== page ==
On Thu, 10 Feb 2005, Frank Swasey wrote:

> I'm not sure how we got from a nice simple game of toss the ball where
> Persons A and C suddenly decide to ignore Person B to a brawl in which
> Person B got a punch to the face.  I will contend that we are talking
> about apples and oranges at this point.
> Obviously, Person B will respond to Persons A and C throwing the ball
> back and forth between themselves and being ignored.  But, it is Person
> B's decision on HOW to respond to the stimulus of being ignored (or
> dissed as my kids would say).
> I will contend that if Persons A and C have decided not to play with
> Person B, it is time for Person B to find something else to do.  Whining
> about it and having emotional scars because the other kids (or
> computers) decided to play with themselves instead of with him/her is
> only egging them (A and C) on to do it again... If instead Person B goes
> away finds something else (or someone else) to play with, they've won.
> I'm reminded of the age old Peanuts cartoon where Lucy pulls the
> football away and Charlie Brown winds up on his back, year after year
> after year...  Some kids (people) just love to be the victim and make
> themselves the victim over and over and over.  I say, it's time to break
> the cycle.  Take responsibility for your own actions and thoughts...
> they don't want to play.  Who are they hurting?  Themselves by depriving
> themselves of your friendship... Let them.  Go read a book and talk to
> your invisible friends about what you have learned!

Heh, imagine my surprise when I find responses to the e-mail I thought I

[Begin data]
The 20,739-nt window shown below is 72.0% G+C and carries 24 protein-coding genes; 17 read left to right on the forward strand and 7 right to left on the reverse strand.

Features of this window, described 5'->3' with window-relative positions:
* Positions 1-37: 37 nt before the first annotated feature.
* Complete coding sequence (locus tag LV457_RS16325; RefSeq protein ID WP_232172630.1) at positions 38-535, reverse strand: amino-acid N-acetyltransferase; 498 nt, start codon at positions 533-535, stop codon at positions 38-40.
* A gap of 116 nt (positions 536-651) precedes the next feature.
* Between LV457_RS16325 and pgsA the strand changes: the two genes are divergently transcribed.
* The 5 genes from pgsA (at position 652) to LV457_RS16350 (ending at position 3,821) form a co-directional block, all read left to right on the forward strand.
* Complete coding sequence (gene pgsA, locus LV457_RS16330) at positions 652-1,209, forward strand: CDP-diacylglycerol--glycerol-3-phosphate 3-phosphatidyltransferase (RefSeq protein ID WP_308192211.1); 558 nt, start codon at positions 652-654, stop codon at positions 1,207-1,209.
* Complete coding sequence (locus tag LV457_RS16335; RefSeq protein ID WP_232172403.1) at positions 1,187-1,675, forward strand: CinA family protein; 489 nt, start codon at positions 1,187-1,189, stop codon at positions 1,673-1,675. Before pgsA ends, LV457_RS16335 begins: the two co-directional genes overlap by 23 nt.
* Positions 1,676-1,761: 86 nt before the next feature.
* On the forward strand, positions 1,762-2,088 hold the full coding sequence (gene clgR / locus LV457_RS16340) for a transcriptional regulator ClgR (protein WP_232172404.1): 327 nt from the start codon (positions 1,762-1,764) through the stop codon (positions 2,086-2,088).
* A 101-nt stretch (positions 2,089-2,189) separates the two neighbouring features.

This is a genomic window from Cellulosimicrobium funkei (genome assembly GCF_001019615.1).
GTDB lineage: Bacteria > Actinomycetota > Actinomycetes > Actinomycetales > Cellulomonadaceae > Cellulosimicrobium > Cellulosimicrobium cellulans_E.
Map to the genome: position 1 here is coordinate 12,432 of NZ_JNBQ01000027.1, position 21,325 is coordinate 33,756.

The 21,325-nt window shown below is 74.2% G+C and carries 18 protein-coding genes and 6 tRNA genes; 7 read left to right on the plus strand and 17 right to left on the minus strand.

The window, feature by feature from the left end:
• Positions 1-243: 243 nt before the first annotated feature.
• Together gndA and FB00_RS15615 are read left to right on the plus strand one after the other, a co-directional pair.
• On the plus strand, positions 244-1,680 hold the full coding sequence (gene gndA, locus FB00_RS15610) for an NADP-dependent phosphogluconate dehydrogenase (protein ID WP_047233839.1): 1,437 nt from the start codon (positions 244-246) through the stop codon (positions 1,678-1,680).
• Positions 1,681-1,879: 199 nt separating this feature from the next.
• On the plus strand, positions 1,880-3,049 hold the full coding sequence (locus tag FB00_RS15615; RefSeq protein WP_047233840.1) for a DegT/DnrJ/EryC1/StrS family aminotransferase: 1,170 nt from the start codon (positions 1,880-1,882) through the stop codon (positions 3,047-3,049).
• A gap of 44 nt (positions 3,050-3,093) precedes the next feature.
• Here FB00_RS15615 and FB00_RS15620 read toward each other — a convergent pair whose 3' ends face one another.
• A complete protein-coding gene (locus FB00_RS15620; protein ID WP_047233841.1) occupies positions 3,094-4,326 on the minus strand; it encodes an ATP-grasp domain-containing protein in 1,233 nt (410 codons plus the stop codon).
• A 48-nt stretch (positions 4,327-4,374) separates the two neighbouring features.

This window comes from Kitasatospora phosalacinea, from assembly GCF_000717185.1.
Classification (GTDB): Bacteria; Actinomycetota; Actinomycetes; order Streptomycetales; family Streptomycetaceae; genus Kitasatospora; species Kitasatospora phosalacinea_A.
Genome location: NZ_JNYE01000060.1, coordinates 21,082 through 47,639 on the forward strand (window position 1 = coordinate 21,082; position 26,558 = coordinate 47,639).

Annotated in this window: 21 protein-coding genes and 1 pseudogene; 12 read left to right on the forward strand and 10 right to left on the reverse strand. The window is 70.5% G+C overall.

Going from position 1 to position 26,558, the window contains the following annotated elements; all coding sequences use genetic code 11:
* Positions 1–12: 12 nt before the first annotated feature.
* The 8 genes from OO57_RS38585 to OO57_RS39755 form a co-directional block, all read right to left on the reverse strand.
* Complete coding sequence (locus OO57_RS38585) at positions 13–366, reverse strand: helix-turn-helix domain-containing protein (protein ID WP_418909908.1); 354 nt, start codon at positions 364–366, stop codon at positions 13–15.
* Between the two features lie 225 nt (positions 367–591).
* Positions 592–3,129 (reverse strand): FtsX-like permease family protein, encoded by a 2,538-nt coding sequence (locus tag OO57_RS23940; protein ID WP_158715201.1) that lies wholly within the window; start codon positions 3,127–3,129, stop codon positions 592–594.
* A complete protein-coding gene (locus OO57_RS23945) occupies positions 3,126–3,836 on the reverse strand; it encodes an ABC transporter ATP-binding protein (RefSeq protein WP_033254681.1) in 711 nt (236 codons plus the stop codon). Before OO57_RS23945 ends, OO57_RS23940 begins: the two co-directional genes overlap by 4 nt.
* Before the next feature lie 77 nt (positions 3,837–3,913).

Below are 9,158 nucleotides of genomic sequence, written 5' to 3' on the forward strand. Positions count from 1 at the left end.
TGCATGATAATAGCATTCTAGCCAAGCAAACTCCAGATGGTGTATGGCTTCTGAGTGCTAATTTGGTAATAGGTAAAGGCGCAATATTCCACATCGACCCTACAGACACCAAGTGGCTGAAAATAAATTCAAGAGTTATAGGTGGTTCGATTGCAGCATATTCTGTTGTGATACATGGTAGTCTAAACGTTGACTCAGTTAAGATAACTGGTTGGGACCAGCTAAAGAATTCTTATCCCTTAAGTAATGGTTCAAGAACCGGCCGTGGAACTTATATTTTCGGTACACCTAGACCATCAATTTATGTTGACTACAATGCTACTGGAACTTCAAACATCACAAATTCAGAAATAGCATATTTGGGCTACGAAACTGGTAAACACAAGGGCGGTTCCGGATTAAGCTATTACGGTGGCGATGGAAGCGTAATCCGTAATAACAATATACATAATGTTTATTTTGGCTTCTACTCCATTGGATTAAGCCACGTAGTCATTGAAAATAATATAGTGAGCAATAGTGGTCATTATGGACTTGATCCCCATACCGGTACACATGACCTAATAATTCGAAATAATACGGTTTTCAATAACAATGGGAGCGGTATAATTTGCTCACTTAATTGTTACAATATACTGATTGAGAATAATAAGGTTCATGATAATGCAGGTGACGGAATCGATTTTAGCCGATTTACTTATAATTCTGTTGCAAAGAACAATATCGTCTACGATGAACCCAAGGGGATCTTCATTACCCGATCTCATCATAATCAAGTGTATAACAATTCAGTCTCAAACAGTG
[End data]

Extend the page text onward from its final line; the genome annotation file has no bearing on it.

postponed.  Oops.  Well, that was only the first draft and notes, but moot
point now anyway...

However, I understand that my response may have been confusing.  I was
attempting to cite an example that would make things easier to
understand, but obviously that didn't work out.  So let's try this:

Neurons work on a basis of stimulus and response.  An event occurs,
excites a neuron's sensors (dendrites) and - if the event or stimulus is
sufficent - the neuron reacts (action potential, Na+/Ca-/K+ channels open,
neurotransmitter exocytosed, etc.).

That's what the study was all about.  That's why they measured neuronal
activity.  Whether Person B decided that he didn't need those friends
anyway, he was going to go read a book, he was going to take up line
dancing, etc. is totally irrelevant.  Mucking things up with that sort of
subjectivity would have been shoddy science.  The researchers did a good
job though, and used their experiment and control.

Human Model: If Person B ignored (stimulus), Then pain (response).

Computer Model: If person B ignored (stimulus), Then pain (response).

That's the take home, the heart of the study.  It is beyond the scope of
the paper and therefore immaterial whether or not Person B made valuable
life choices about friendship and tolerance because of the experiment.
It's about how the human mind is hardwired.  That's where I was going
with my Person B punched scenario.  An individual - at least not those
known to science - cannot chose whether or not to let their neurons
respond.  Just as you can't decided that your cells are going to stop
making proteins, or you're going to fall up instead of down.

All that being said, the study is not perfect - as this was illustrated
excellently with Emily's point.  The experiments should have had a third
model where Person B new that Persons A & C were computers.  That is the
valid point and the glaring hole in the study.  Attacking it on the basis
of some Dr. Phil type "you are the master of every situation" slogan is
truly a case of apples and oranges.

Garret D. Langlois
(802)656-9785, 415A HSRF
Laboratory & Research Technician
Department of Anatomy & Neurobiology
College of Medicine, University of Vermont